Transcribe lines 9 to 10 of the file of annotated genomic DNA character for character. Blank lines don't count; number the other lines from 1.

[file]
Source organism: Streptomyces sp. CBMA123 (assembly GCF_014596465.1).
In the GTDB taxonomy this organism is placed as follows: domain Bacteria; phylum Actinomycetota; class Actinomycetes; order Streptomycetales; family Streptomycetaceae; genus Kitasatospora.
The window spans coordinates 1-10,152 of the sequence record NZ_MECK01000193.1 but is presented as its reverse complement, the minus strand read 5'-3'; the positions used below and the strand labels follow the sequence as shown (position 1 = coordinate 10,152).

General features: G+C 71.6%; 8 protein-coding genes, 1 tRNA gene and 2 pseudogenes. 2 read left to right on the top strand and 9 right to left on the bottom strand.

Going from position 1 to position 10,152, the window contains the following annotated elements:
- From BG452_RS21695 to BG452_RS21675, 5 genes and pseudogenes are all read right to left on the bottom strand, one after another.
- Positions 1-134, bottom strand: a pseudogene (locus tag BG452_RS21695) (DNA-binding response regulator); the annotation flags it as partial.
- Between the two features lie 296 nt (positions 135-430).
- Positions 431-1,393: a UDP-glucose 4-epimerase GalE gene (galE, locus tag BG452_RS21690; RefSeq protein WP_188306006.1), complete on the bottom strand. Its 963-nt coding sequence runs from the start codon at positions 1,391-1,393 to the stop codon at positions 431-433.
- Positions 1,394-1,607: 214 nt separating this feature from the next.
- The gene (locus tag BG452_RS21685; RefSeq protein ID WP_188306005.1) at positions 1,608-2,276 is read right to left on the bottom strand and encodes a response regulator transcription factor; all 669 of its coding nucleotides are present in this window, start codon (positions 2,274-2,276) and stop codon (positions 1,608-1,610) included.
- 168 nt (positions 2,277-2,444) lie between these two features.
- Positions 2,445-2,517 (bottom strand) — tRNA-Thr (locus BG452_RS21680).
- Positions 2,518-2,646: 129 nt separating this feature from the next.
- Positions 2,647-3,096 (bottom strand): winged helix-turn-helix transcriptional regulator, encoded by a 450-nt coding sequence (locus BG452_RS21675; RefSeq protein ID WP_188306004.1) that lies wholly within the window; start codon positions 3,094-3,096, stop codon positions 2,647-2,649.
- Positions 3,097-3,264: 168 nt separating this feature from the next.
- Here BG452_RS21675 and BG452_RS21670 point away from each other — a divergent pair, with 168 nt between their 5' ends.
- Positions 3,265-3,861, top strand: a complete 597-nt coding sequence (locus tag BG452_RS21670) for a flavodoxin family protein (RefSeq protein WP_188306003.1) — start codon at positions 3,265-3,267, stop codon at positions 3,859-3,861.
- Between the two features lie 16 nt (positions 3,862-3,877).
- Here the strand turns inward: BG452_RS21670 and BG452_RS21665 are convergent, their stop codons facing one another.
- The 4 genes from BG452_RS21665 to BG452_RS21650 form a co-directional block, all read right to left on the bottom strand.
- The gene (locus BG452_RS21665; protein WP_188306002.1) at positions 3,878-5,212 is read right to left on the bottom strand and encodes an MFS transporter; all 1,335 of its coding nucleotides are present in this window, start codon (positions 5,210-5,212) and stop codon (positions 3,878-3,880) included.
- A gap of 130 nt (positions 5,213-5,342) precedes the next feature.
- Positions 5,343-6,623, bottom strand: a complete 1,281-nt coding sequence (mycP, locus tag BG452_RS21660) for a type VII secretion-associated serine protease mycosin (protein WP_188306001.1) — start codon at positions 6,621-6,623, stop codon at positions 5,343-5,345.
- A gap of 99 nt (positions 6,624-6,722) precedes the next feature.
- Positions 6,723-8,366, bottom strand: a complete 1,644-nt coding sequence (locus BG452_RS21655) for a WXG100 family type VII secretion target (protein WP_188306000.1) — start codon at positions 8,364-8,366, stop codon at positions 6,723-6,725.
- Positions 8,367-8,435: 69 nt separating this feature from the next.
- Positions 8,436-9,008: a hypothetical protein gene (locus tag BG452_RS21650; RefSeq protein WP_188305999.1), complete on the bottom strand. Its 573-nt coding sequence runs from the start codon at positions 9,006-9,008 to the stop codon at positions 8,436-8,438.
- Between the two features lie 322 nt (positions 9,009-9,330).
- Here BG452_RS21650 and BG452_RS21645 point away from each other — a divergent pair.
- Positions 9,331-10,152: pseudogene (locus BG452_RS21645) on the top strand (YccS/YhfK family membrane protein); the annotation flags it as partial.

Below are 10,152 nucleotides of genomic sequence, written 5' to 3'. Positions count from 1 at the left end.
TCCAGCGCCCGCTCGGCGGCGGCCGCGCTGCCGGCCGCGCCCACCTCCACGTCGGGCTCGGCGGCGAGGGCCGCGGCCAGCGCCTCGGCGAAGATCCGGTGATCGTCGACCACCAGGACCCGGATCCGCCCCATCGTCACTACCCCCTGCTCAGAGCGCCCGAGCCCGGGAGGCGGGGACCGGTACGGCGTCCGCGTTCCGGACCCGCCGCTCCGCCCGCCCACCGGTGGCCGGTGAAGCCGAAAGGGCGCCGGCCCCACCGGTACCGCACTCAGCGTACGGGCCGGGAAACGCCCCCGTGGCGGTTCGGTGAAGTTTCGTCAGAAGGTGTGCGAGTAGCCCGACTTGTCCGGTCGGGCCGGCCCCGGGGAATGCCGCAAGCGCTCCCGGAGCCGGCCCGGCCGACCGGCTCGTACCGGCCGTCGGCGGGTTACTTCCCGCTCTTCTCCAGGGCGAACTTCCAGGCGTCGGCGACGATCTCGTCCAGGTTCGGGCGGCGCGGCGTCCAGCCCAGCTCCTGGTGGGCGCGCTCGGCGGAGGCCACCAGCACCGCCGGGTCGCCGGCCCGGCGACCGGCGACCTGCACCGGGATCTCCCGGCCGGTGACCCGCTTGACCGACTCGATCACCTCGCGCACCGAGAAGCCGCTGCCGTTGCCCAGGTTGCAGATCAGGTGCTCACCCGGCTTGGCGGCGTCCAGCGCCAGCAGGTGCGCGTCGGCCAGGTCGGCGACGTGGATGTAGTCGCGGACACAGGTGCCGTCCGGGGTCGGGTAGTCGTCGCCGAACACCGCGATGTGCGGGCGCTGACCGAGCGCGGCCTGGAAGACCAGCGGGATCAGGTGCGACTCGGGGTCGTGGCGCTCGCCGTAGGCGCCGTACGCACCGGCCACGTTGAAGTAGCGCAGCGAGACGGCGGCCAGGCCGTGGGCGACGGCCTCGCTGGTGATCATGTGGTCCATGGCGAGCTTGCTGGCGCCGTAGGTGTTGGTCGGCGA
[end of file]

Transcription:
- Positions 431-1,393: a UDP-glucose 4-epimerase GalE gene (galE, locus tag BG452_RS21690; RefSeq protein WP_188306006.1), complete on the bottom strand. Its 963-nt coding sequence runs from the start codon at positions 1,391-1,393 to the stop codon at positions 431-433.
- Positions 1,394-1,607: 214 nt separating this feature from the next.